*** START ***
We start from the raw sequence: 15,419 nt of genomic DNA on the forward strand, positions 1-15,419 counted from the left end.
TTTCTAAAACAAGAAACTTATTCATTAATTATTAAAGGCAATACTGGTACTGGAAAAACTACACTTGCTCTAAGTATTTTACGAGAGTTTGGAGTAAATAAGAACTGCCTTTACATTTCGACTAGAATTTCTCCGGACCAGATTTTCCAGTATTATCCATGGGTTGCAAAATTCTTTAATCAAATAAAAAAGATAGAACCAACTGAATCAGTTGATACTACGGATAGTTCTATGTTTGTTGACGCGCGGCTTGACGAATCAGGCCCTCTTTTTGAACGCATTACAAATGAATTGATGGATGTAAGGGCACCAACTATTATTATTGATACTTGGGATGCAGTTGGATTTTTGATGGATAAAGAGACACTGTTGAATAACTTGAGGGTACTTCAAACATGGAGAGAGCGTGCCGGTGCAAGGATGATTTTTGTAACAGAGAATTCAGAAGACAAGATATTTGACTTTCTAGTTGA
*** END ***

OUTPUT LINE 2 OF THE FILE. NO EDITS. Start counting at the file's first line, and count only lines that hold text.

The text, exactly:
TTTCTAAAACAAGAAACTTATTCATTAATTATTAAAGGCAATACTGGTACTGGAAAAACTACACTTGCTCTAAGTATTTTACGAGAGTTTGGAGTAAATAAGAACTGCCTTTACATTTCGACTAGAATTTCTCCGGACCAGATTTTCCAGTATTATCCATGGGTTGCAAAATTCTTTAATCAAATAAAAAAGATAGAACCAACTGAATCAGTTGATACTACGGATAGTTCTATGTTTGTTGACGCGCGGCTTGACGAATCAGGCCCTCTTTTTGAACGCATTACAAATGAATTGATGGATGTAAGGGCACCAACTATTATTATTGATACTTGGGATGCAGTTGGATTTTTGATGGATAAAGAGACACTGTTGAATAACTTGAGGGTACTTCAAACATGGAGAGAGCGTGCCGGTGCAAGGATGATTTTTGTAACAGAGAATTCAGAAGACAAGATATTTGACTTTCTAGTTGA